In a culture obsessed with texting but careless about text, where a winner of the Pulitzer Prize tweets a story for the New Yorker 140 characters at a time, what are we to make of this slow-paced new novel from 73-year-old Ivan Doig? The Bartender’s Tale works slowly, building up observations such as this one: “People come and go in our lives; that’s as old a story as there is. But some of them the heart cries out to keep forever, and that is a fresh saga every time.” That adds up to 158 characters right there — one an economical, old-fashioned semicolon — and I don’t know how a person could whittle away 18 of them without losing something essential.
In a market where E L James’ trilogy of suburban S&M accounts for the sale of one in five volumes of adult fiction, Doig dares to offer us no sadomasochistic sex whatsoever (and precious little of any other kind). His narrative is told through the eyes of a child: 12-year-old Rusty Harry, now grown to adulthood and casting his mind back to the transformational summer of 1960.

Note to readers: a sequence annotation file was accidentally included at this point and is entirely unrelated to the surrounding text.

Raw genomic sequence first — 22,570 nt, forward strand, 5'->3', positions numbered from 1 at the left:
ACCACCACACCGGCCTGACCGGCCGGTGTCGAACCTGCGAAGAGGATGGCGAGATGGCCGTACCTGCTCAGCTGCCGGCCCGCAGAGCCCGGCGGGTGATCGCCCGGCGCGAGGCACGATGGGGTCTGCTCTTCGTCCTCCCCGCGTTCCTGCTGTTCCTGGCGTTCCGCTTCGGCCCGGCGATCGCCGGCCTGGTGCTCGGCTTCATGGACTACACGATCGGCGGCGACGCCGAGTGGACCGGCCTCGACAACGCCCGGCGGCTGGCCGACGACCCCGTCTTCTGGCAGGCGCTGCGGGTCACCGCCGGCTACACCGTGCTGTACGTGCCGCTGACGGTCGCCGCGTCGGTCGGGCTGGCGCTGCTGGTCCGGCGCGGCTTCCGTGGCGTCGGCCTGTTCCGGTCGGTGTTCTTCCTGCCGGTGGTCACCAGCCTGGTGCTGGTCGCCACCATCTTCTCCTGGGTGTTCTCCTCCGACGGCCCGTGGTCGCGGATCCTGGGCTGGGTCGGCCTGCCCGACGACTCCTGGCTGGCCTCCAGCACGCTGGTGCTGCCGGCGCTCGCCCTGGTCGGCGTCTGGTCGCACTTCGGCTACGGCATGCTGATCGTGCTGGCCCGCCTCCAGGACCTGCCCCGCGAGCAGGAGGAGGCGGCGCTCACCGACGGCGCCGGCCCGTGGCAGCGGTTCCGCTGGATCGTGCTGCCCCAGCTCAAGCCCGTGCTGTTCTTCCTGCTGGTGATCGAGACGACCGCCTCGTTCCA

The adult world is opening up to Rusty. He’s trying to uncover and parse the secrets of his father, the eponymous bartender Tom Harry. He’s working to understand the ways of the grown-ups who frequent his old man’s legendary Montana saloon, the Medicine Lodge; and he’s struggling to come to terms with the strange feeling that overwhelms him in the presence of the new girl in town, a witty and willful child just his age.
The Bartender’s Tale offers the canny charm of Tony Earley’s classic Jim the Boy, without that novel’s storybook simplicity of language. This is the one place where Doig’s book falters. The adult narrator describes a 1960 where everyone talks the same — in fact, where everyone talks the way he narrates — and where ordinary conversation often sounds like a wisecracking cross between Philip Marlowe and Andy Hardy. Sometimes the conceit works, as when Tom replies to his son’s wish that he didn’t smoke so much: “ ‘That’s funny, I wish that sometimes, too,’ he said, taking a deep drag. ‘Usually between cigarettes.’ ” Sometimes, it doesn’t. These characters never say “divorce” when they can say “splitting the blanket.” A recording studio set up to document oral history is forever “the Gab Lab.” And anything exceptionally cool is always and aggravatingly “swuft.”
These habits can wear thin. But the rewards of the book — a subtle and engaging narrative, characters who behave the way real people behave, the joys of careful and loving observation — remain great and extremely rare. We live in a marketplace where the loudest and the lowest generally triumph, and Doig’s new book is neither. Be glad there’s still room for it, at least for now.
Jon Clinch reviewed this book for The Washington Post.